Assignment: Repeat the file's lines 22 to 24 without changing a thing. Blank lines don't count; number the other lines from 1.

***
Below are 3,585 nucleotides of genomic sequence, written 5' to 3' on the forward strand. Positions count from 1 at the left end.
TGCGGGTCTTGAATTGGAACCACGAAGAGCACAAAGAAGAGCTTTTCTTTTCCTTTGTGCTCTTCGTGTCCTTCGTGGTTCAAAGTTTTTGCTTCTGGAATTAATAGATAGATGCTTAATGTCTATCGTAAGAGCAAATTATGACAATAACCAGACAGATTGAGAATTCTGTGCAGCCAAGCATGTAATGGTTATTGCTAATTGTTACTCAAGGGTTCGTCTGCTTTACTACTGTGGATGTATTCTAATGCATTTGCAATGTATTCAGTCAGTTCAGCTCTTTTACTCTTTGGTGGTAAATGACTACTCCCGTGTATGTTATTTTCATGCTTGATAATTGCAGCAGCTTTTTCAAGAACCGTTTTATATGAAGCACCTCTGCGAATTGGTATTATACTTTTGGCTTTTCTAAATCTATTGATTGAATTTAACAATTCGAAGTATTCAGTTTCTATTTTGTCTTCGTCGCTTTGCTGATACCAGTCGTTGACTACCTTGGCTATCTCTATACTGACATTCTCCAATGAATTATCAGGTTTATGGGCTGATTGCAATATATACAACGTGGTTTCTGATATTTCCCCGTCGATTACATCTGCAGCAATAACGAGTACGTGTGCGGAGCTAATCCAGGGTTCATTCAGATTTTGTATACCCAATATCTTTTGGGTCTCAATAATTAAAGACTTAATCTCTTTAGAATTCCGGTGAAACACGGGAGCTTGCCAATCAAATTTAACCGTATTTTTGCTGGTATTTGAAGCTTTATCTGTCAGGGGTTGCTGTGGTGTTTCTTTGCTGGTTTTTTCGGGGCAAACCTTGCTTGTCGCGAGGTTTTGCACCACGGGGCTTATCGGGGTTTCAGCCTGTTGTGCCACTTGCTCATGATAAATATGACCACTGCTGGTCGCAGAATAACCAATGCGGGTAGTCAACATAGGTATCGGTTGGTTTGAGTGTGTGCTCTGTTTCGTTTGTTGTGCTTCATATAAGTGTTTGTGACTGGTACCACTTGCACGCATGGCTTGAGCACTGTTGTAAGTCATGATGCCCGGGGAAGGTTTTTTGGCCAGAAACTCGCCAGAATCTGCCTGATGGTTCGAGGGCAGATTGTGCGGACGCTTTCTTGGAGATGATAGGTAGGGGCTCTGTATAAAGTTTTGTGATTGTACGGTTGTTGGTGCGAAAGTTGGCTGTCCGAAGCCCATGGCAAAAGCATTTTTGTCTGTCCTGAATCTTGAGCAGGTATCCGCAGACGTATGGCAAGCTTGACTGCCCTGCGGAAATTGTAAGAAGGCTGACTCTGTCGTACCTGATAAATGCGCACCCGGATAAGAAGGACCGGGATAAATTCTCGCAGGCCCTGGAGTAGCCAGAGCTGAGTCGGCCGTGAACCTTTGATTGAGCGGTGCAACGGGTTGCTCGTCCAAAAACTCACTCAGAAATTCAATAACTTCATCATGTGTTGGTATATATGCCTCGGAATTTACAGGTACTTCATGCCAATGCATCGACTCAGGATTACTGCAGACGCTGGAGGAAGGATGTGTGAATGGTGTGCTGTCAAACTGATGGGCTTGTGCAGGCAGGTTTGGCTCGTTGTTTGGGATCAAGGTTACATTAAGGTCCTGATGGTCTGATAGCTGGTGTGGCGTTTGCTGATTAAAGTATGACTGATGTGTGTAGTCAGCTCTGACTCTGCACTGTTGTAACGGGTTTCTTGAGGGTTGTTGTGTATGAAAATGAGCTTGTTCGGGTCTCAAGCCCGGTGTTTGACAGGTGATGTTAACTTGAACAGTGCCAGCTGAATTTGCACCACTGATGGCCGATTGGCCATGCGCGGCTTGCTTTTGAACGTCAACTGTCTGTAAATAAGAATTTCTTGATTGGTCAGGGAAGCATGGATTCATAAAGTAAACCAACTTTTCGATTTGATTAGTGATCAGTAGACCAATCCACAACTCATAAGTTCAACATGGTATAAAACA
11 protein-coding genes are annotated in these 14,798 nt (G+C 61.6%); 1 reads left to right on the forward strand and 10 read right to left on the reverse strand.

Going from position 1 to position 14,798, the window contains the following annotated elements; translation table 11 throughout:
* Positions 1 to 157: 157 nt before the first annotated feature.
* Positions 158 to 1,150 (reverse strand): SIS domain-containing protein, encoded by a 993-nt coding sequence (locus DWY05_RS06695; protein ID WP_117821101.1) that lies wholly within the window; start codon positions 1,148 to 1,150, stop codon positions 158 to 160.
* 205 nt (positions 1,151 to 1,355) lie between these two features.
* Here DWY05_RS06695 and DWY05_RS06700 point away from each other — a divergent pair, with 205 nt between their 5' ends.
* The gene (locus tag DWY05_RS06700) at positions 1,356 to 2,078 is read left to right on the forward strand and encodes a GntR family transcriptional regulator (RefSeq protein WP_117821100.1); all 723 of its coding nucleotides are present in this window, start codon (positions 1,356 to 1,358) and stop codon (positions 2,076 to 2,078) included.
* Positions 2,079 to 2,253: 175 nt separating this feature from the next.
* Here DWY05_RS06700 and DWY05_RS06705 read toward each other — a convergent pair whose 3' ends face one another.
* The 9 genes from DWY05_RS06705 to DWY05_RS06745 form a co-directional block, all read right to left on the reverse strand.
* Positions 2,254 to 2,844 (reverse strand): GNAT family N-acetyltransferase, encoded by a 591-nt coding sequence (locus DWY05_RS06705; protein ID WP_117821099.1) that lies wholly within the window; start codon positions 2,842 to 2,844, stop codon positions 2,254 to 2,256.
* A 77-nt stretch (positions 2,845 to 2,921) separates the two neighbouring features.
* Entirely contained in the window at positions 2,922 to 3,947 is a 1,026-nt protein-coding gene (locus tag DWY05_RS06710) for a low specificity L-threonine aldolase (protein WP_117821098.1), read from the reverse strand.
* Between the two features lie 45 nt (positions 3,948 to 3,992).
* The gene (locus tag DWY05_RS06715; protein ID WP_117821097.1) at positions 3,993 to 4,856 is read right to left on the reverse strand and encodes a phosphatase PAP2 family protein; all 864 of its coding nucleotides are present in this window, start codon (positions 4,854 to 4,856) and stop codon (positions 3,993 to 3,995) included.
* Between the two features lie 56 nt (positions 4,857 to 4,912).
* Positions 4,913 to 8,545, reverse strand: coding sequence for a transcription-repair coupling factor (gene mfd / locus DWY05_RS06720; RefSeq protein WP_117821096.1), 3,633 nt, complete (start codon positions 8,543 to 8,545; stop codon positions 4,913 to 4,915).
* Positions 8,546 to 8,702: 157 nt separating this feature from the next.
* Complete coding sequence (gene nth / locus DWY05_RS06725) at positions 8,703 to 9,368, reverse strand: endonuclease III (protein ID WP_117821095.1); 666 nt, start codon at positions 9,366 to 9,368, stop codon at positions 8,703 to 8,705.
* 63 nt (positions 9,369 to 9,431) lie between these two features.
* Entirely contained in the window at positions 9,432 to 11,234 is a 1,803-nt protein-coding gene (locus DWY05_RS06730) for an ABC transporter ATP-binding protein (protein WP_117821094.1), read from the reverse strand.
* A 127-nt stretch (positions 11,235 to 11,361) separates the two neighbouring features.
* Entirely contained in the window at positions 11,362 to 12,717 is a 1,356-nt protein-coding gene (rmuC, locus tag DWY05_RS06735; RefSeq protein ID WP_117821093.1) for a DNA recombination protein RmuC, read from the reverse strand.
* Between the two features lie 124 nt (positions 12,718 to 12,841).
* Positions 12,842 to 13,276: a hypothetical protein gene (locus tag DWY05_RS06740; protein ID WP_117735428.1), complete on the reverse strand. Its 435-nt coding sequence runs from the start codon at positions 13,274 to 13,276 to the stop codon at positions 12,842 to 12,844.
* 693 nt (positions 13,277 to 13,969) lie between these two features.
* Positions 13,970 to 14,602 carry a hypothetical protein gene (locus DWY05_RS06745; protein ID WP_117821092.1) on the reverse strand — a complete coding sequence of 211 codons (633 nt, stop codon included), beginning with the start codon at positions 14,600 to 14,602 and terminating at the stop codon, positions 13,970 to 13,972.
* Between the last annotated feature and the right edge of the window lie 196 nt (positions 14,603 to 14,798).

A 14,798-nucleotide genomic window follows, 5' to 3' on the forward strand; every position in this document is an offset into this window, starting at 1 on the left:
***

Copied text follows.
* 63 nt (positions 9,369 to 9,431) lie between these two features.
* Entirely contained in the window at positions 9,432 to 11,234 is a 1,803-nt protein-coding gene (locus DWY05_RS06730) for an ABC transporter ATP-binding protein (protein WP_117821094.1), read from the reverse strand.
* A 127-nt stretch (positions 11,235 to 11,361) separates the two neighbouring features.